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Salvation is More Than Forgiveness of Sins

Devotional Thought of the Day:Featured image

14  Their minds, indeed, were closed; and to this very day their minds are covered with the same veil as they read the books of the old covenant. The veil is removed only when a person is joined to Christ. 15  Even today, whenever they read the Law of Moses, the veil still covers their minds. 16  But it can be removed, as the scripture says about Moses: “His veil was removed when he turned to the Lord.” 17  Now, “the Lord” in this passage is the Spirit; and where the Spirit of the Lord is present, there is freedom. 18  All of us, then, reflect the glory of the Lord with uncovered faces; and that same glory, coming from the Lord, who is the Spirit, transforms us into his likeness in an ever greater degree of glory. 2 Corinthians 3:14-18 (TEV)

10  We are God’s work of art, created in Christ Jesus for the good works which God has already designated to make up our way of life. Ephesians 2:10 (NJB)

298      My Lord Jesus has a Heart more tender than the hearts of all good men put together. If a good man (of average goodness) knew that a certain person loved him, without seeking personal satisfaction or reward of any kind (he loves for love’s sake); and if he also knew that all this person wanted from him was that he should not object to being loved, even from afar… then it would not be long before he responded to such a disinterested love. If the Loved One is so powerful that he can do all things, I am sure that, as well as surrendering in the end to the faithful love of a creature (in spite of the wretchedness of that poor soul) he will give this lover the supernatural beauty, knowledge and power he needs so that the eyes of Jesus are not sullied when he gazes upon the poor heart that is adoring him. Love, my child; love and hope. (1)

As i came across the quote from St. Josemaria this evening (above in blue), I had to think through it several times. It’s not that I don’t know this, but it seemed so different from the conversations among Christians and pastors on-line recently.

So often are conversation is about justification, whether it is evangelicals trying to be missional and covert people, or whether it is Lutheran theologians attempting to focus on our ineptitude to obey Christ (and applying that to the redeemed as well as the unregenerate).  In either situation, salvation is reduced to the forgiveness of sins.  There might be a mention of eternity in heaven as opposed to hell. Even that seems to be diminished these days, in light of glory of being righteous in the eyes of God.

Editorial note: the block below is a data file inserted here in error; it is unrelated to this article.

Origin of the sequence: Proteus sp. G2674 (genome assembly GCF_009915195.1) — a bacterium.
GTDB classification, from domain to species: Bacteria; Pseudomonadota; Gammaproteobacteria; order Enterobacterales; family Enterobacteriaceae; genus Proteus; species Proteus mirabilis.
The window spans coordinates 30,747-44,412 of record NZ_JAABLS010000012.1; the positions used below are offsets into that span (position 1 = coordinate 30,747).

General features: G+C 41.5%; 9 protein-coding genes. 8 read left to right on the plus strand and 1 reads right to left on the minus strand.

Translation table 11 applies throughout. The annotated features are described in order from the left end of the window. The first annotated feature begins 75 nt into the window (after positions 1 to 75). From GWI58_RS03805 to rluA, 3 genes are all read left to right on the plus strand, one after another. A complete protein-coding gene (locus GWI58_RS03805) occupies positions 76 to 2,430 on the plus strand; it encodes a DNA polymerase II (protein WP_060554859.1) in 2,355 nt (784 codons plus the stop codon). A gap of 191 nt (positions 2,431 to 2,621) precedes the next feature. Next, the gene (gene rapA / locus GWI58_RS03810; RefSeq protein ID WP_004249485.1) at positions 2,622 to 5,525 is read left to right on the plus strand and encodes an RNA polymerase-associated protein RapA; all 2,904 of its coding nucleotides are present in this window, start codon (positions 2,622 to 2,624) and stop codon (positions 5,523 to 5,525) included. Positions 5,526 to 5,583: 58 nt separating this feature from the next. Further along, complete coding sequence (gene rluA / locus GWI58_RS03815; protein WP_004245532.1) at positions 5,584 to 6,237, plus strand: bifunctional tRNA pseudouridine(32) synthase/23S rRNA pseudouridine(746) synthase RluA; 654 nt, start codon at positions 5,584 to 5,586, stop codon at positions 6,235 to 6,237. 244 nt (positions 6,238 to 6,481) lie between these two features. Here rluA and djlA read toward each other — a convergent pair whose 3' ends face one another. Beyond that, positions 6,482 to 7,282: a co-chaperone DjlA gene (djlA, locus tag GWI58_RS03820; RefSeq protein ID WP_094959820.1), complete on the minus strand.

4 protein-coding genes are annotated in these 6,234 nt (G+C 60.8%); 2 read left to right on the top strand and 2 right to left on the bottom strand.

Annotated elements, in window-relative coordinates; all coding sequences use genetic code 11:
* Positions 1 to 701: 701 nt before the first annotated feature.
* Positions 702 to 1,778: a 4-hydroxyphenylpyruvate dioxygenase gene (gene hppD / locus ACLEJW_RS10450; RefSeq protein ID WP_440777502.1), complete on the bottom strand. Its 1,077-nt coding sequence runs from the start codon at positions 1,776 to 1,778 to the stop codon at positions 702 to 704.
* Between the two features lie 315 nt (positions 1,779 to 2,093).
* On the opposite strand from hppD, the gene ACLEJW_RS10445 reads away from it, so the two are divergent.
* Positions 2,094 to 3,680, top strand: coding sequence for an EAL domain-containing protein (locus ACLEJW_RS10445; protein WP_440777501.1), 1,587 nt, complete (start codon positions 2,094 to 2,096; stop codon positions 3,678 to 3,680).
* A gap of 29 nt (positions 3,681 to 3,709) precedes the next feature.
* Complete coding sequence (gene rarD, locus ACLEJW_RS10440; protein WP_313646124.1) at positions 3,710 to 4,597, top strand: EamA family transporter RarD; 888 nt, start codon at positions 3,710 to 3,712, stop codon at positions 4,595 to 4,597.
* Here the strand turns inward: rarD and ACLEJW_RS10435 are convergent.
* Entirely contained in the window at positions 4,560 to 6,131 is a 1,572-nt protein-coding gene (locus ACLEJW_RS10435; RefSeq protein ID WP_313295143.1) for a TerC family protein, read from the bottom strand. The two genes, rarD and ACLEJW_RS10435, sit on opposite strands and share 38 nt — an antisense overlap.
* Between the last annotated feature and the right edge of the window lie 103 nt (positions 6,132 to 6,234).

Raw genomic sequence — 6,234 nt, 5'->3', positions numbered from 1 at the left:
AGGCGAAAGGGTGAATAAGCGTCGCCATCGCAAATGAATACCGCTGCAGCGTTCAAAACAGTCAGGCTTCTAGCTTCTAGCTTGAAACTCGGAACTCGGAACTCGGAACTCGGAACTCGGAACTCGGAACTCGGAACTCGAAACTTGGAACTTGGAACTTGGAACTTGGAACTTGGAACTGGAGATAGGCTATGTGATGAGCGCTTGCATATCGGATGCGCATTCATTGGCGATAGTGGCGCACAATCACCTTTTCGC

But we can’t describe heaven well, apart from what isn’t there, and a vague idea of God seated on the throne, and the activity around Him, like the praise songs being sung.

But what makes our lives the work of art that Paul tells the church in Ephesus about?

What did theologians talk about, when they mentioned the life of the baptized?

What is this transformation that the Corinthians hear is happening to them, this work of the Holy Spirit that happens as we reflect the glory of God.

That means something is going on now, this transformation in our lives, this work of art, this being created (re-created) in Christ Jesus to do that which God ordained us to do.  Not to sit and argue about, not to dismiss because it makes us uncomfortable.  The idea of being close enough to Christ to experience His glory, to reflect that glory to a world, broken and comfortable in darkness is a challenge.

I like how Pope Francis put it,

“”We feel safer in our sins, in our limitations, but feel at home; leaving our home to answer God’s invitation, go to God’s house, with others? No. I’m afraid. And all of us Christians have this fear hidden deep inside … but not too hidden.” (from a quote from “Divine Office” on facebook)

We want to hide in the comfort of our sins, as Israel did. We want a veil that keeps us at a distance….

God will remove that veil, enabling us to walk in a relationship trusting Him.  He will make our lives that masterpiece, He will transform us into the very image of Christ.  He will walk with us, and we will be so amazed by that, we may not even notice the rest of what He is doing…..

That is His love for us.

That is the baptised life….

That is salvation.

(1)  Escriva, Josemaria (2011-01-31). The Forge (Kindle Locations 1211-1218). Scepter Publishers. Kindle Edition.

Pastors, Christians and Enforcing “the” Law

Devotional Thought of the Day:Photo: I hope this isnt a comment on what they perceive my role to be as a pastor. ... ( yes I was wearing my collar)